In addition to Black Swan, we must reference contemporary films that demonstrate other gazes that link to the argument we have formulated. For example:

Female Gaze = True Grit, Magic Mike, Hunger Games, Brave. 
Black Gaze = Django.
Queer Gaze = Brokeback Mountain. 

Black Swan & Clockwork Orange can be associated most strongly with the Male Gaze. Clockwork Orange arguably more so, on the basis it is easier to interpret other Gazes such as Female and Queer.


This can link with gender, on the grounds it ties in with characters trying to establish their identity, such as Nina in Black Swan. It explores ideas of the theorist Freud, who highlights how your gender could change your mentality. He discusses this in relation to sexual desire, how women would seek someone like there father, whilst men seek someone like their mother. Due to this exploration of sexuality as explaining heterosexual relationships only, it can be seen as a clear reflection of the Male Gaze.

Mirror Stage

One way the Mirror Stage links to gender is through viewers feeling omniscient when watching the film, being able to follow different situations and have knowledge of information other characters may not know. With this in mind, these films have historically been created mainly by male directors, which could mean that female viewers are made to take on the perspective of the stereotypical white heterosexual males that have made the film. This is apparent is scenes that are seen as voyeuristic and solely for the visual pleasure of men.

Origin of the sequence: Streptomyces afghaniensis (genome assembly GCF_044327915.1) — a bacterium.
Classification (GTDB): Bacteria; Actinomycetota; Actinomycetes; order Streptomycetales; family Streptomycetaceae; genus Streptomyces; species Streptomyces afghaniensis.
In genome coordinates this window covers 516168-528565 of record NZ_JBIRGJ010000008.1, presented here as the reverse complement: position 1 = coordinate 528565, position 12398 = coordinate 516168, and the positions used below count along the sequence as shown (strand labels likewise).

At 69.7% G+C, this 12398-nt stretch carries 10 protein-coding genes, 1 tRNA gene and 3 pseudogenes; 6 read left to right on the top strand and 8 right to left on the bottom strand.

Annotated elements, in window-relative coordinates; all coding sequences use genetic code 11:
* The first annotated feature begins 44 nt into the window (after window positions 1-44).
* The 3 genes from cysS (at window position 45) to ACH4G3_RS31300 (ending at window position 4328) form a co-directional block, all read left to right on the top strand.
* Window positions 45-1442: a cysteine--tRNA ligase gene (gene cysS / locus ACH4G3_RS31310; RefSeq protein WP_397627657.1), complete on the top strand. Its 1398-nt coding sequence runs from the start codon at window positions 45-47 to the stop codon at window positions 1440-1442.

Black Swan

This is our case study which is used to demonstrate that in contemporary cinema the Male Gaze is still present, but it is not the only Gaze to be communicated, taking into account the perspectives of the Female and Queer Gaze. For example, a scene that demonstrates this is when Nina has a sexual encounter with Lily. This can be seen as visual pleasure for the male viewers but may also be seen as her establishing her sexual identity.   

Clockwork Orange